The Torah is saying that we have a choice between surrender to God or to the Ego. Here 'God may be interpreted as a Divine being separate to ourselves or as 'Being' and the essential part of ourselves.
Either way, freewill is not evident except in the choice of who or what governs our behaviour. If we surrender to a conjectural God we must act as we believe He would. If we surrender to our innate Being we must discover it and act accordingly. If we surrender to the ego then we are at the mercy of our beliefs, conditioning and temperament. In all case freewill is not evident except in the singular choice of whose rules we follow.
Yet that choice does seem to be a free one and thus to qualify as freewill, albeit that the choice is so limited that freedom hardly seems to be the right word.
The Torah is not alone in its view of freewill but gives what may be the most common view in religion and mysticism. This would explain, for instance, why Islam promotes surrender to God not freedom of action, which is bound to be egoistic thus not free, and why Buddhism does not blame the misuse of freewill for our troubled lives but ignorance of the facts of our situation. It also explains the statement by Jesus in the Gospel of Thomas that sin, as such, does not exist. This would be because we do not have freewill beyond our ability to serve the master of our choice, as suggested by the Torah.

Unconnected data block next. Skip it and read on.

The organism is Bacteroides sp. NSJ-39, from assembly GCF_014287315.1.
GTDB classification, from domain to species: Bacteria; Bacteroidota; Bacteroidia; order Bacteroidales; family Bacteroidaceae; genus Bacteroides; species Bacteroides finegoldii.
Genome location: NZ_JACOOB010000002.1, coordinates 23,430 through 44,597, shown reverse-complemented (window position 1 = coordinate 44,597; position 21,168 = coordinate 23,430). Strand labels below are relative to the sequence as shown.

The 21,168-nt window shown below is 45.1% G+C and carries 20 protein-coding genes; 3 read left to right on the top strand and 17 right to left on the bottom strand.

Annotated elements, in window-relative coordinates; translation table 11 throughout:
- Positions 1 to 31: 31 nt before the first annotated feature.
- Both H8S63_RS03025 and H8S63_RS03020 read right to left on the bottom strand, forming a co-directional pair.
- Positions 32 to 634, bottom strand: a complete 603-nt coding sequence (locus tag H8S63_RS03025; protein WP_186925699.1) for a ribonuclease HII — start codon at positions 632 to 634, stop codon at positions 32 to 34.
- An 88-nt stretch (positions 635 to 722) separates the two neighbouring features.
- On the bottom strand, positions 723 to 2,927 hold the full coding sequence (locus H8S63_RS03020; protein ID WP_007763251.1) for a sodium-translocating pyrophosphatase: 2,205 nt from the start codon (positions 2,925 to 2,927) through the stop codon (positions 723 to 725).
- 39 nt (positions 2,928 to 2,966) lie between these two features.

Whether even this choice is actually free is not clear to me. It seems possible that it is only by acquiring some knowledge of God or Being that this choice becomes available to us, and if we have sufficient knowledge it may no longer be a choice but might seem to be a necessity.
All in all it's difficult to see how pure freewill makes sense. Even a monotheistic God must follow His own nature.